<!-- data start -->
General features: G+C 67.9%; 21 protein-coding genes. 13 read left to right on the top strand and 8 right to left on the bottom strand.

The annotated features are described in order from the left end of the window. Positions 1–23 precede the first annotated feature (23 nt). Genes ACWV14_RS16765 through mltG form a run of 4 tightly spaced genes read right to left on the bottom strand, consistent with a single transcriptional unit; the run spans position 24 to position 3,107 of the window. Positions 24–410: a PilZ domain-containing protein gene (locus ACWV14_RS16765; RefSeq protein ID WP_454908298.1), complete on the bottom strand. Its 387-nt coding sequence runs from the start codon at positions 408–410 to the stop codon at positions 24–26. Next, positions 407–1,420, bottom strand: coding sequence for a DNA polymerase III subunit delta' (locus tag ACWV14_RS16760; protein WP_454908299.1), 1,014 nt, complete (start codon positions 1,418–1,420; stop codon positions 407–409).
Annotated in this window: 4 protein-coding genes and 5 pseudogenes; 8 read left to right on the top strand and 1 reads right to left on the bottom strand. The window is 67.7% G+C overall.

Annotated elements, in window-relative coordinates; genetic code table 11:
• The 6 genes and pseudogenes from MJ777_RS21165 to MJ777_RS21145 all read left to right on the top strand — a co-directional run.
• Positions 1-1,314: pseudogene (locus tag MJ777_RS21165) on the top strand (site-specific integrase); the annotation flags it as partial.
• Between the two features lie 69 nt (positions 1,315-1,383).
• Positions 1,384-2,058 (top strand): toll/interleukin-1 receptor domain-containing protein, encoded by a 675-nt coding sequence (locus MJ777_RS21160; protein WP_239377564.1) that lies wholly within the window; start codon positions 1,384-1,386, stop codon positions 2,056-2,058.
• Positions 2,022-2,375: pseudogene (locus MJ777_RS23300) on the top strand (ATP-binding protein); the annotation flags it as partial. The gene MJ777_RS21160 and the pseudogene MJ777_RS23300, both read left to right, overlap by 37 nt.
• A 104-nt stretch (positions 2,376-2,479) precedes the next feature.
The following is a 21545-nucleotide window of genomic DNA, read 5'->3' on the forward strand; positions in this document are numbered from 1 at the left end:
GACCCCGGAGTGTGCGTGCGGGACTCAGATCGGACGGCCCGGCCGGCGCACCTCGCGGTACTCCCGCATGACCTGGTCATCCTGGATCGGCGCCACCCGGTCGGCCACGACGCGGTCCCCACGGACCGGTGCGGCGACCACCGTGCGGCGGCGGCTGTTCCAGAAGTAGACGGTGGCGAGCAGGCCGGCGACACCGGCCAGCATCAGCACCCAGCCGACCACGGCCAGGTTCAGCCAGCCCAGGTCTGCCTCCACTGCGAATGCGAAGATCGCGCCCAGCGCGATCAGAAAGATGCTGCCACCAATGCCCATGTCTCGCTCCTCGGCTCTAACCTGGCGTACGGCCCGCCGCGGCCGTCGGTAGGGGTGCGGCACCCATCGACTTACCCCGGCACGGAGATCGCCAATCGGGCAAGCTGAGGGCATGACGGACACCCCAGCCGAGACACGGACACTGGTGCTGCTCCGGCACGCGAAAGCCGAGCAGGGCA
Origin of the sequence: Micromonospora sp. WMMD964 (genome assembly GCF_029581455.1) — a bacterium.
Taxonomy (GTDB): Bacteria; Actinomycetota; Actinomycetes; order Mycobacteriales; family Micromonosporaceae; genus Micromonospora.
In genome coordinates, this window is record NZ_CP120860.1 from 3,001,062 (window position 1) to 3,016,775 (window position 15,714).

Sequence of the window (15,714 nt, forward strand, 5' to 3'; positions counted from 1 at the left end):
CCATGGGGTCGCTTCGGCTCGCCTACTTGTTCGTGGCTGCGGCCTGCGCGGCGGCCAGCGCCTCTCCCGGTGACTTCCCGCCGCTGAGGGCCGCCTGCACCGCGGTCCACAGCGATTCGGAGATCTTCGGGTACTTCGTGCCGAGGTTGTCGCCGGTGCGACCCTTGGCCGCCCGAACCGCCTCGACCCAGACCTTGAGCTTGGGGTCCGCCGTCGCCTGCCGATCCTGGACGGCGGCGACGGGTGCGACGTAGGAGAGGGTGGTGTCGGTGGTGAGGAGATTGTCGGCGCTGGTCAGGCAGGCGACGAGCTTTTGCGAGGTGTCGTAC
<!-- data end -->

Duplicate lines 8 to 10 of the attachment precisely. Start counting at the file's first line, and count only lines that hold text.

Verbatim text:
• Positions 1,384-2,058 (top strand): toll/interleukin-1 receptor domain-containing protein, encoded by a 675-nt coding sequence (locus MJ777_RS21160; protein WP_239377564.1) that lies wholly within the window; start codon positions 1,384-1,386, stop codon positions 2,056-2,058.
• Positions 2,022-2,375: pseudogene (locus MJ777_RS23300) on the top strand (ATP-binding protein); the annotation flags it as partial. The gene MJ777_RS21160 and the pseudogene MJ777_RS23300, both read left to right, overlap by 37 nt.
• A 104-nt stretch (positions 2,376-2,479) precedes the next feature.